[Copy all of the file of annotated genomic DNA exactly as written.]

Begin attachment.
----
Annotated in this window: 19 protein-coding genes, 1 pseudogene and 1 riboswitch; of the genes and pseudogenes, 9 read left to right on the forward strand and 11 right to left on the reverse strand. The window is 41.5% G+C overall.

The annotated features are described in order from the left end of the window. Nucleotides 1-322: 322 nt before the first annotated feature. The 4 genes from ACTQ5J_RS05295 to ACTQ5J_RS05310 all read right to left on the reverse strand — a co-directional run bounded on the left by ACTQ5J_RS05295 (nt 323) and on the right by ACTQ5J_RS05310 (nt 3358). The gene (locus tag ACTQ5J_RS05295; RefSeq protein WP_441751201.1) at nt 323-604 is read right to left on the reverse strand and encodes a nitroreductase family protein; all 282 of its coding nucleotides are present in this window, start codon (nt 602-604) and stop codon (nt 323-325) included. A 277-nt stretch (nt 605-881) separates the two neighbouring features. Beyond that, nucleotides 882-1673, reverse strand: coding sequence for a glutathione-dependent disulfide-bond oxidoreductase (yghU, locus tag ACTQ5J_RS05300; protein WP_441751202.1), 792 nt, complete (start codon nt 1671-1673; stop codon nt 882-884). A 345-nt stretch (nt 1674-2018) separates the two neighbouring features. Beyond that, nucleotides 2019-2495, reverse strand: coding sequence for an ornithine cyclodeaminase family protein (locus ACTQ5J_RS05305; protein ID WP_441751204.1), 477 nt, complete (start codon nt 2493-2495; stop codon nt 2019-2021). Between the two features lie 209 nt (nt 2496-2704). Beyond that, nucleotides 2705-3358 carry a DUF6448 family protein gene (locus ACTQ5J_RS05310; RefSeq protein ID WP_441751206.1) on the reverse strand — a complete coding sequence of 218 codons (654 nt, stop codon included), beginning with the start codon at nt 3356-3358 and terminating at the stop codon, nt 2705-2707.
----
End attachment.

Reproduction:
Annotated in this window: 19 protein-coding genes, 1 pseudogene and 1 riboswitch; of the genes and pseudogenes, 9 read left to right on the forward strand and 11 right to left on the reverse strand. The window is 41.5% G+C overall.

The annotated features are described in order from the left end of the window. Nucleotides 1-322: 322 nt before the first annotated feature. The 4 genes from ACTQ5J_RS05295 to ACTQ5J_RS05310 all read right to left on the reverse strand — a co-directional run bounded on the left by ACTQ5J_RS05295 (nt 323) and on the right by ACTQ5J_RS05310 (nt 3358). The gene (locus tag ACTQ5J_RS05295; RefSeq protein WP_441751201.1) at nt 323-604 is read right to left on the reverse strand and encodes a nitroreductase family protein; all 282 of its coding nucleotides are present in this window, start codon (nt 602-604) and stop codon (nt 323-325) included. A 277-nt stretch (nt 605-881) separates the two neighbouring features. Beyond that, nucleotides 882-1673, reverse strand: coding sequence for a glutathione-dependent disulfide-bond oxidoreductase (yghU, locus tag ACTQ5J_RS05300; protein WP_441751202.1), 792 nt, complete (start codon nt 1671-1673; stop codon nt 882-884). A 345-nt stretch (nt 1674-2018) separates the two neighbouring features. Beyond that, nucleotides 2019-2495, reverse strand: coding sequence for an ornithine cyclodeaminase family protein (locus ACTQ5J_RS05305; protein ID WP_441751204.1), 477 nt, complete (start codon nt 2493-2495; stop codon nt 2019-2021). Between the two features lie 209 nt (nt 2496-2704). Beyond that, nucleotides 2705-3358 carry a DUF6448 family protein gene (locus ACTQ5J_RS05310; RefSeq protein ID WP_441751206.1) on the reverse strand — a complete coding sequence of 218 codons (654 nt, stop codon included), beginning with the start codon at nt 3356-3358 and terminating at the stop codon, nt 2705-2707.